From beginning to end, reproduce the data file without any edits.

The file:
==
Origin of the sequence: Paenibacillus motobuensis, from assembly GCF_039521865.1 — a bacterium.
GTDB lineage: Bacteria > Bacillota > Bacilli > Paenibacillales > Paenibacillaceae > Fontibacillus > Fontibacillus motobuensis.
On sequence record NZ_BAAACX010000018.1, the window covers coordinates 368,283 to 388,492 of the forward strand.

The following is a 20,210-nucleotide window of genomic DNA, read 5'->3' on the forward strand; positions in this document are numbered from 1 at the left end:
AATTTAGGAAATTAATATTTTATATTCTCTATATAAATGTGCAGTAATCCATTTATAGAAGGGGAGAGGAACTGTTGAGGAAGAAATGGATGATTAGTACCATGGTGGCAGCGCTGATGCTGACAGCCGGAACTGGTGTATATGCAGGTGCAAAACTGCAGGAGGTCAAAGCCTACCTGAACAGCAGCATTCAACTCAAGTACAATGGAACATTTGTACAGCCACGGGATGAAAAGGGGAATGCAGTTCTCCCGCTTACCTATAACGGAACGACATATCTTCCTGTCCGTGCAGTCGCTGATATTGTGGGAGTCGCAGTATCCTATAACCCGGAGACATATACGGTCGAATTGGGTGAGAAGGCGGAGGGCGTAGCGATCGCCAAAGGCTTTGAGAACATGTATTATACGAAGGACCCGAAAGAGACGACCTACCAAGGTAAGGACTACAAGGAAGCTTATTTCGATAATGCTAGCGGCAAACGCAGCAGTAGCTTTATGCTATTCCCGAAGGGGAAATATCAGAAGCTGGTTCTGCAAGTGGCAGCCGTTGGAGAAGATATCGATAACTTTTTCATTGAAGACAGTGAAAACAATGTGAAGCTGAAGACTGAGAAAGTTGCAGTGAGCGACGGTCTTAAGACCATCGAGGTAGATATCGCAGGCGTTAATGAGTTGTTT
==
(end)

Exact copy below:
Origin of the sequence: Paenibacillus motobuensis, from assembly GCF_039521865.1 — a bacterium.
GTDB lineage: Bacteria > Bacillota > Bacilli > Paenibacillales > Paenibacillaceae > Fontibacillus > Fontibacillus motobuensis.
On sequence record NZ_BAAACX010000018.1, the window covers coordinates 368,283 to 388,492 of the forward strand.

The following is a 20,210-nucleotide window of genomic DNA, read 5'->3' on the forward strand; positions in this document are numbered from 1 at the left end:
AATTTAGGAAATTAATATTTTATATTCTCTATATAAATGTGCAGTAATCCATTTATAGAAGGGGAGAGGAACTGTTGAGGAAGAAATGGATGATTAGTACCATGGTGGCAGCGCTGATGCTGACAGCCGGAACTGGTGTATATGCAGGTGCAAAACTGCAGGAGGTCAAAGCCTACCTGAACAGCAGCATTCAACTCAAGTACAATGGAACATTTGTACAGCCACGGGATGAAAAGGGGAATGCAGTTCTCCCGCTTACCTATAACGGAACGACATATCTTCCTGTCCGTGCAGTCGCTGATATTGTGGGAGTCGCAGTATCCTATAACCCGGAGACATATACGGTCGAATTGGGTGAGAAGGCGGAGGGCGTAGCGATCGCCAAAGGCTTTGAGAACATGTATTATACGAAGGACCCGAAAGAGACGACCTACCAAGGTAAGGACTACAAGGAAGCTTATTTCGATAATGCTAGCGGCAAACGCAGCAGTAGCTTTATGCTATTCCCGAAGGGGAAATATCAGAAGCTGGTTCTGCAAGTGGCAGCCGTTGGAGAAGATATCGATAACTTTTTCATTGAAGACAGTGAAAACAATGTGAAGCTGAAGACTGAGAAAGTTGCAGTGAGCGACGGTCTTAAGACCATCGAGGTAGATATCGCAGGCGTTAATGAGTTGTTT